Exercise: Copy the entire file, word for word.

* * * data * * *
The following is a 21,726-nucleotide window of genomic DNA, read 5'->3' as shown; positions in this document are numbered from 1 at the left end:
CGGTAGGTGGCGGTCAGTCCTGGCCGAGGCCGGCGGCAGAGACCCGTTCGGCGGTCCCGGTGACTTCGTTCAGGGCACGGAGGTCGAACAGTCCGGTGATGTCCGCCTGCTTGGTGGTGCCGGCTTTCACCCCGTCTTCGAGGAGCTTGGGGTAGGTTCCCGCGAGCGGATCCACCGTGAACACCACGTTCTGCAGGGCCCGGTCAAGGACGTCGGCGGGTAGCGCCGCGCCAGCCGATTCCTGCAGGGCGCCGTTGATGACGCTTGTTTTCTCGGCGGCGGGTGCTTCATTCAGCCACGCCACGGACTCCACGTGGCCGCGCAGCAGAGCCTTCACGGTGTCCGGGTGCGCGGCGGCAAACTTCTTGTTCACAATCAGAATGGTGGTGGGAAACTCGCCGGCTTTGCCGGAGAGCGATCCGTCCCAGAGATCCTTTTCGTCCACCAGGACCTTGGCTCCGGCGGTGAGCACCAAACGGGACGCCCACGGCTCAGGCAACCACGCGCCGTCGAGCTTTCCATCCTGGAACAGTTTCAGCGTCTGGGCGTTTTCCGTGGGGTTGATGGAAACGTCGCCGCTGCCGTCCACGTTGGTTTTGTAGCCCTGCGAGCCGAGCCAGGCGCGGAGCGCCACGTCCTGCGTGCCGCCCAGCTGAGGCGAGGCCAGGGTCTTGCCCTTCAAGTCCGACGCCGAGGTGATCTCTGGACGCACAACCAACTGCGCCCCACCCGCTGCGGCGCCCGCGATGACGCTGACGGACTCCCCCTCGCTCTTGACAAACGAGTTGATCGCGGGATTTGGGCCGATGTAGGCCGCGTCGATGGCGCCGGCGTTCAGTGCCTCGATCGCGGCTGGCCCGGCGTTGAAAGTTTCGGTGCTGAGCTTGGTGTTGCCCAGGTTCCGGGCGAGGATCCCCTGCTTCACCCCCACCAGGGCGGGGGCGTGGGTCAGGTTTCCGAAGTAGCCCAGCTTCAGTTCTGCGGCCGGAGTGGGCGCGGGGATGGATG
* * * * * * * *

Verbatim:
The following is a 21,726-nucleotide window of genomic DNA, read 5'->3' as shown; positions in this document are numbered from 1 at the left end:
CGGTAGGTGGCGGTCAGTCCTGGCCGAGGCCGGCGGCAGAGACCCGTTCGGCGGTCCCGGTGACTTCGTTCAGGGCACGGAGGTCGAACAGTCCGGTGATGTCCGCCTGCTTGGTGGTGCCGGCTTTCACCCCGTCTTCGAGGAGCTTGGGGTAGGTTCCCGCGAGCGGATCCACCGTGAACACCACGTTCTGCAGGGCCCGGTCAAGGACGTCGGCGGGTAGCGCCGCGCCAGCCGATTCCTGCAGGGCGCCGTTGATGACGCTTGTTTTCTCGGCGGCGGGTGCTTCATTCAGCCACGCCACGGACTCCACGTGGCCGCGCAGCAGAGCCTTCACGGTGTCCGGGTGCGCGGCGGCAAACTTCTTGTTCACAATCAGAATGGTGGTGGGAAACTCGCCGGCTTTGCCGGAGAGCGATCCGTCCCAGAGATCCTTTTCGTCCACCAGGACCTTGGCTCCGGCGGTGAGCACCAAACGGGACGCCCACGGCTCAGGCAACCACGCGCCGTCGAGCTTTCCATCCTGGAACAGTTTCAGCGTCTGGGCGTTTTCCGTGGGGTTGATGGAAACGTCGCCGCTGCCGTCCACGTTGGTTTTGTAGCCCTGCGAGCCGAGCCAGGCGCGGAGCGCCACGTCCTGCGTGCCGCCCAGCTGAGGCGAGGCCAGGGTCTTGCCCTTCAAGTCCGACGCCGAGGTGATCTCTGGACGCACAACCAACTGCGCCCCACCCGCTGCGGCGCCCGCGATGACGCTGACGGACTCCCCCTCGCTCTTGACAAACGAGTTGATCGCGGGATTTGGGCCGATGTAGGCCGCGTCGATGGCGCCGGCGTTCAGTGCCTCGATCGCGGCTGGCCCGGCGTTGAAAGTTTCGGTGCTGAGCTTGGTGTTGCCCAGGTTCCGGGCGAGGATCCCCTGCTTCACCCCCACCAGGGCGGGGGCGTGGGTCAGGTTTCCGAAGTAGCCCAGCTTCAGTTCTGCGGCCGGAGTGGGCGCGGGGATGGATG